I bottled the Czech pilsner that Joe and I brewed some 2 months ago, and was disappointed that there were only 3 gallons worth of bottles (12x22oz, 10x12oz). I can’t remember how much we racked to primary fermentation, but I’m sure we lost a bit when we dry hopped in secondary (with 2+ oz of loose Czech hops), and maybe 1/2 gallon from all the trub after lagering.
I’m really curious if a hop back can give the flavor without loosing the volume. There has to be a more efficient way. What would the Germans do? (WWGD?)
Matt sent me this clip of a beer pouring robot from Japan. I’m not all that impressed. Taks forever, and it’s not like the slow pour reduces the head on the beer. And what do you do after it pours you a beer? Do you tip?
When you have a website, you occasionally get requests to swap links. Part of this is to attract new readers, but more importantly, search engines like Google consider the number of links to a page when deciding on ranking in search results. Most of the link swap e-mails I get are seemingly random messages from websites that have nothing to do with beer or brewing. Last night I finally got one from another local beer directory site that was actually legitimate. So I checked it out.
Portlandbeer.org is two brothers keeping tabs on what’s brewing in Portland. I snooped around the site for a while until I reached the photo gallery, which has some terrific photos from in the Laurelwood Brewery and at OBF 2006. Fun stuff, if you like photography or beer.
I’m a little disappointed that the event has the name NAOBF when OrBF is a great spoof of the traditional Oregon Brew Fest (OBF). But, besides the rain, that’s all I was disappointed with. The event was great fun, and the rain actually kept the crowds modest like the first Organic Brewers Fest a few years back. The quality of the beers seems to improving, though this year there were so many brewers and varieties that I can’t honestly say I had a full sampling.
Ella joined Scott, Stephanie, Joe, Lindsay and I for an afternoon of beer talk and exploration, and she seemed quite content given the less than ideal weather. In fact, her presence allowed me to engage with a few strangers, including one of the organizer’s mothers.
Christian Ettinger of the any-day-now Hopworks Urban Brewery was representing for his beer so we picked his brain about where they had brewed this surprise entry, the future lineup, organic ingredients and more. The graphic designer has done an excellent job with the banner and the business card Ella took was tasty.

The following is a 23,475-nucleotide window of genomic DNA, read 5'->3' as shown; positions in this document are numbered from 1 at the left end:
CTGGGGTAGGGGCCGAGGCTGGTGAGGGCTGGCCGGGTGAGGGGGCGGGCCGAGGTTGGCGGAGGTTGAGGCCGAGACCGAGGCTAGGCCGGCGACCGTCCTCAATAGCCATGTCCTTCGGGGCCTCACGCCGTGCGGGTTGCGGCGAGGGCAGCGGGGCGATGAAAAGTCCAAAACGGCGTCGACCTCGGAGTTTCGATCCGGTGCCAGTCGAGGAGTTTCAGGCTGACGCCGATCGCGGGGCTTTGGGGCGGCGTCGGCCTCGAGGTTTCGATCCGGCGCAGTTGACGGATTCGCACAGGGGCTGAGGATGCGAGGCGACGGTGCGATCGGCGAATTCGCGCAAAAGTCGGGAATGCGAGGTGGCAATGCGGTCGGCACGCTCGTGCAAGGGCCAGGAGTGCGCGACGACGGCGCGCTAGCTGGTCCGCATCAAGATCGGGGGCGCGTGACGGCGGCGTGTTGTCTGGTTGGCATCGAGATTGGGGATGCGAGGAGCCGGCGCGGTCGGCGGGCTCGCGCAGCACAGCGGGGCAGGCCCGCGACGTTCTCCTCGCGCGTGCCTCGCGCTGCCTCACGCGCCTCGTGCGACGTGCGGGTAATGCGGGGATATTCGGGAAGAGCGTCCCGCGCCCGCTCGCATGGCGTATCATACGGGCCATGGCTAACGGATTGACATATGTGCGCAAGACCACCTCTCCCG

I was really pleased with all of the IPAs which I sampled. I have to agree with Scott and Joe that Alameda’s El Toro was probably the finest of the bunch, but they were all quite good. The surprises I thought were Root’s Chocolate Habanero Stout, McMenamins’ Saison and the mead – the first I’d had which didn’t stink.
Each year this event has been at a different place, but the last two years were probably the nicest. I personally hope Overlook Park sticks as it’s proximity to my home and the atmosphere of the park were very pleasant. Until next year!
The couple buying our home included the kegerator in the offer. While I’m sad to leave it, I’m happy to be selling the house. The only stipulation I had was that the Burt Grant tap handle goes with us. I suppose this means I get to make another one, right? Or maybe win one. (via Champagne of blogs & Belmont Station)
If you enjoy beer and have some interest in the state of organic brewing, you won’t want to miss this weekend’s Organic Brewers Festival. The previous two were very different events and the mood and crowd were much more pleasant than the Oregon Brewers Festival.
Lindsay just posted a list of the brewers participating and it looks like HUB will have an IPA at the event. Should be exciting – I’m really curious what the former brewers from Laurelwood and Pelican are up to.